Next Article in Journal
Osteoporosis Prevention—A Worthy and Achievable Strategy
Next Article in Special Issue
Perceived Barriers to Application of Glycaemic Index: Valid Concerns or Lost in Translation?
Previous Article in Journal
Flavan-3-ol Compounds from Wine Wastes with in Vitro and in Vivo Antioxidant Activity
Previous Article in Special Issue
Changes in Intakes of Total and Added Sugar and their Contribution to Energy Intake in the U.S.
Open AccessArticle

Effect of the Glycemic Index of Carbohydrates on Acne vulgaris

Human Nutrition Unit, School of Molecular Bioscience G08, The University of Sydney, NSW 2006, Australia
Department of Dermatology, Concord Repatriation General Hospital, The University of Sydney, NSW 2006, Australia
Department of Statistics, Macquarie University, NSW 2109, Australia
Author to whom correspondence should be addressed.
Nutrients 2010, 2(10), 1060-1072;
Received: 3 September 2010 / Revised: 12 October 2010 / Accepted: 15 October 2010 / Published: 18 October 2010
(This article belongs to the Special Issue Carbohydrates)
Acne vulgaris may be improved by dietary factors that increase insulin sensitivity. We hypothesized that a low-glycemic index diet would improve facial acne severity and insulin sensitivity. Fifty-eight adolescent males (mean age ± standard deviation 16.5 ± 1.0 y and body mass index 23.1 ± 3.5 kg/m2) were alternately allocated to high or low glycemic index diets. Severity of inflammatory lesions on the face, insulin sensitivity (homeostasis modeling assessment of insulin resistance), androgens and insulin-like growth factor-1 and its binding proteins were assessed at baseline and at eight weeks, a period corresponding to the school term. Forty-three subjects (n = 23 low glycemic index and n = 20 high glycemic index) completed the study. Diets differed significantly in glycemic index (mean ± standard error of the mean, low glycemic index 51 ± 1 vs. high glycemic index 61 ± 2, p = 0.0002), but not in macronutrient distribution or fiber content. Facial acne improved on both diets (low glycemic index −26 ± 6%, p = 0.0004 and high glycemic index −16 ± 7%, p = 0.01), but differences between diets did not reach significance. Change in insulin sensitivity was not different between diets (low glycemic index 0.2 ± 0.1 and high glycemic index 0.1 ± 0.1, p = 0.60) and did not correlate with change in acne severity (Pearson correlation r = −0.196, p = 0.244). Longer time frames, greater reductions in glycemic load or/and weight loss may be necessary to detect improvements in acne among adolescent boys. View Full-Text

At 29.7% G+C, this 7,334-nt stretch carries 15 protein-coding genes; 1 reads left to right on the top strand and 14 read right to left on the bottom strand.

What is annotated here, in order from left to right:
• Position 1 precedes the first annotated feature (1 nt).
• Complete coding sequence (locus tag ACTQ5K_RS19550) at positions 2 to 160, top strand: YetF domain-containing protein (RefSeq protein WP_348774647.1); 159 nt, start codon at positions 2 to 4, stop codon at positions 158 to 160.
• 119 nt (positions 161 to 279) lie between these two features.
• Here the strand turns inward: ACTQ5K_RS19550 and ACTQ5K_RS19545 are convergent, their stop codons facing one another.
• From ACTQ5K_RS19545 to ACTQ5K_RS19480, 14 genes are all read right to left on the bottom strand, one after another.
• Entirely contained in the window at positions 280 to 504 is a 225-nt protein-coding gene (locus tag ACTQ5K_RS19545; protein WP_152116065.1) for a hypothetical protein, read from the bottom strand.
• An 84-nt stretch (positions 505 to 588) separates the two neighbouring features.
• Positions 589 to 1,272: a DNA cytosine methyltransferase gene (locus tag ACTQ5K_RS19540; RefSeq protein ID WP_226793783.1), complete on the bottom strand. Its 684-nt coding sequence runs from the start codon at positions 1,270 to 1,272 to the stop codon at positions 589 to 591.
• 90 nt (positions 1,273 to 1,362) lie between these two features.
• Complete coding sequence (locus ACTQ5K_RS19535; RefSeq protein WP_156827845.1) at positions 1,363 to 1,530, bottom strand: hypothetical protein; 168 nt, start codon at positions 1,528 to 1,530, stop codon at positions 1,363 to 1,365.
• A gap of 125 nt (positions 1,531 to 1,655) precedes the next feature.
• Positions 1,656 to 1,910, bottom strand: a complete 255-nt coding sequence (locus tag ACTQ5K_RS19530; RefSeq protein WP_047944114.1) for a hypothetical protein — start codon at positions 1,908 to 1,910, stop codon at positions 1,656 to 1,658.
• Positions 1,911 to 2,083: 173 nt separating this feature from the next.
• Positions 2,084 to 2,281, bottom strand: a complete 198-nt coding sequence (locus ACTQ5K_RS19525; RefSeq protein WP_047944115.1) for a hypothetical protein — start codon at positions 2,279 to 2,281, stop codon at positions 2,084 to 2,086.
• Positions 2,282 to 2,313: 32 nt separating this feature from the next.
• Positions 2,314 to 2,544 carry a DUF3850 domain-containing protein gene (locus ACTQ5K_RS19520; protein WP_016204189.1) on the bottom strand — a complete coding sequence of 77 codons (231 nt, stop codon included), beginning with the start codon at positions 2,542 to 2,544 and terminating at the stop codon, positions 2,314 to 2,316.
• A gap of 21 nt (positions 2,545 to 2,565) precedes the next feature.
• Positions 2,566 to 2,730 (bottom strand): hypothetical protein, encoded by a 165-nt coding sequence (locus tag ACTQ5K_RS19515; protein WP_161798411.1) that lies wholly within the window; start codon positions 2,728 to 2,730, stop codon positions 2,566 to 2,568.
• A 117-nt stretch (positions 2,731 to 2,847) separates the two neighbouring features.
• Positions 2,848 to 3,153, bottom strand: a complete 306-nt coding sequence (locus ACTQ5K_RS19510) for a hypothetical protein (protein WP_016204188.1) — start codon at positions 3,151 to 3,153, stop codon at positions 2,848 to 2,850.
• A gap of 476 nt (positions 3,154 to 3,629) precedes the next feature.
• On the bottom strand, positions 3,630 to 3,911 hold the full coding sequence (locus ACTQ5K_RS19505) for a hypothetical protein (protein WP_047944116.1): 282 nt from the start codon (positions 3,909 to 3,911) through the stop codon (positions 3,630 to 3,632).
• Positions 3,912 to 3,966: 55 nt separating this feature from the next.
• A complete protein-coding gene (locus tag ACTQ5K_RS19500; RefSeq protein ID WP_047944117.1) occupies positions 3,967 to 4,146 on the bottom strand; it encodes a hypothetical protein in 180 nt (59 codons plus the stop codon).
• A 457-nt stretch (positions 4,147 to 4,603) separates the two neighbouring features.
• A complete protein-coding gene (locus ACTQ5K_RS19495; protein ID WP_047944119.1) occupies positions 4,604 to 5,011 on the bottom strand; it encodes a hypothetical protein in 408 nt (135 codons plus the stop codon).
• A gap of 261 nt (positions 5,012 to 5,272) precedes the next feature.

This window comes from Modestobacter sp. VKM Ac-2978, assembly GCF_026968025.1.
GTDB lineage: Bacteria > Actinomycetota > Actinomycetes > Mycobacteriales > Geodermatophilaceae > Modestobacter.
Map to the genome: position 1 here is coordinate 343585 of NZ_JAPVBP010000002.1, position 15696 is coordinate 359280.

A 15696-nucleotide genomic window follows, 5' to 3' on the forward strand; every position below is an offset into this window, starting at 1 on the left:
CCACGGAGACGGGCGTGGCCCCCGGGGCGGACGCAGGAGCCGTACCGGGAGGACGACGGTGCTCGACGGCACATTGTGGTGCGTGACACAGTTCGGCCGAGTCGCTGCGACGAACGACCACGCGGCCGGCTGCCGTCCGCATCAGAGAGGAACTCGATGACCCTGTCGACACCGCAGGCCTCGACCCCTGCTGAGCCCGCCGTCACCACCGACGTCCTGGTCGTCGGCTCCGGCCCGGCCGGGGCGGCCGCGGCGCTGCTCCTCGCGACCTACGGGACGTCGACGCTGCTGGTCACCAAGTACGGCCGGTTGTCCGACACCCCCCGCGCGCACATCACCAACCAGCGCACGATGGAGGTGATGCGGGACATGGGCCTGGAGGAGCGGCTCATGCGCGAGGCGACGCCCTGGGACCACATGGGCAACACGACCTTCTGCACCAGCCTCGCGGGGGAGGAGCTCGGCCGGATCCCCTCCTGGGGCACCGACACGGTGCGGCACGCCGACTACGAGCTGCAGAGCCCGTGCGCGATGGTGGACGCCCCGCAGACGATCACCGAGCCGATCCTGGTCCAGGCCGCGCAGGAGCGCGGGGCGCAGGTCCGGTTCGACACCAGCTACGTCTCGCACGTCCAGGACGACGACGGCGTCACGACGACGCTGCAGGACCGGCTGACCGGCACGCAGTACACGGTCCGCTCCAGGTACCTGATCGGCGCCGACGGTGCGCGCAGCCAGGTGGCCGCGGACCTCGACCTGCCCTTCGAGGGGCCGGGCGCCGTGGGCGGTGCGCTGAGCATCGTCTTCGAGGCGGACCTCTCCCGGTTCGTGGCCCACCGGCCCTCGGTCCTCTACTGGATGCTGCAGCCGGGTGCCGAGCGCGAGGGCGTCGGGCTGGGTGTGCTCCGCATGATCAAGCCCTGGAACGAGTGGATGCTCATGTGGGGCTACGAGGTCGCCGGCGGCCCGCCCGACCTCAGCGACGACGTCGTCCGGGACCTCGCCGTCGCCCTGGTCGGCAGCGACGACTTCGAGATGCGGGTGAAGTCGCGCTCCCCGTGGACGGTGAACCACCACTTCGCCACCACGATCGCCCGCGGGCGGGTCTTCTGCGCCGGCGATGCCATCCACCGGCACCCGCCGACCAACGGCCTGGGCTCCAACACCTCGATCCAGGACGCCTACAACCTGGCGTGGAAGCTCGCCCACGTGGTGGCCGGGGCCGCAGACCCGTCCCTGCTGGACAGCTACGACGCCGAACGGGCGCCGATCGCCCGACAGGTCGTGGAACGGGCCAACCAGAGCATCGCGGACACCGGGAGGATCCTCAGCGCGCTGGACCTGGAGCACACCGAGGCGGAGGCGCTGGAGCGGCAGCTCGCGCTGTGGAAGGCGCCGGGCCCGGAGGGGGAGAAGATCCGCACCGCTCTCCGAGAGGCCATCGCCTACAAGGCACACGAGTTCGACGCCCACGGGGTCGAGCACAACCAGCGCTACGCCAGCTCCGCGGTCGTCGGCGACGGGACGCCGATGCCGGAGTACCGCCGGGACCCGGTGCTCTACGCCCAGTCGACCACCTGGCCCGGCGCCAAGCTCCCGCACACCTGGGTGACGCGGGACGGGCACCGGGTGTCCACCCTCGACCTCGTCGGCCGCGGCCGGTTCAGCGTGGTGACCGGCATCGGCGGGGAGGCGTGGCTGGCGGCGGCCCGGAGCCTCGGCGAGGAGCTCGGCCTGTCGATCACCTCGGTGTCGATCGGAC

Keywords: glycemic index; carbohydrate; diet; acne vulgaris; adolescent males glycemic index; carbohydrate; diet; acne vulgaris; adolescent males
Show Figures

Graphical abstract

MDPI and ACS Style

Reynolds, R.C.; Lee, S.; Choi, J.Y.J.; Atkinson, F.S.; Stockmann, K.S.; Petocz, P.; Brand-Miller, J.C. Effect of the Glycemic Index of Carbohydrates on Acne vulgaris. Nutrients 2010, 2, 1060-1072.

Show more citation formats Show less citations formats

Article Access Map by Country/Region

Only visits after 24 November 2015 are recorded.
Search more from Scilit
Back to TopTop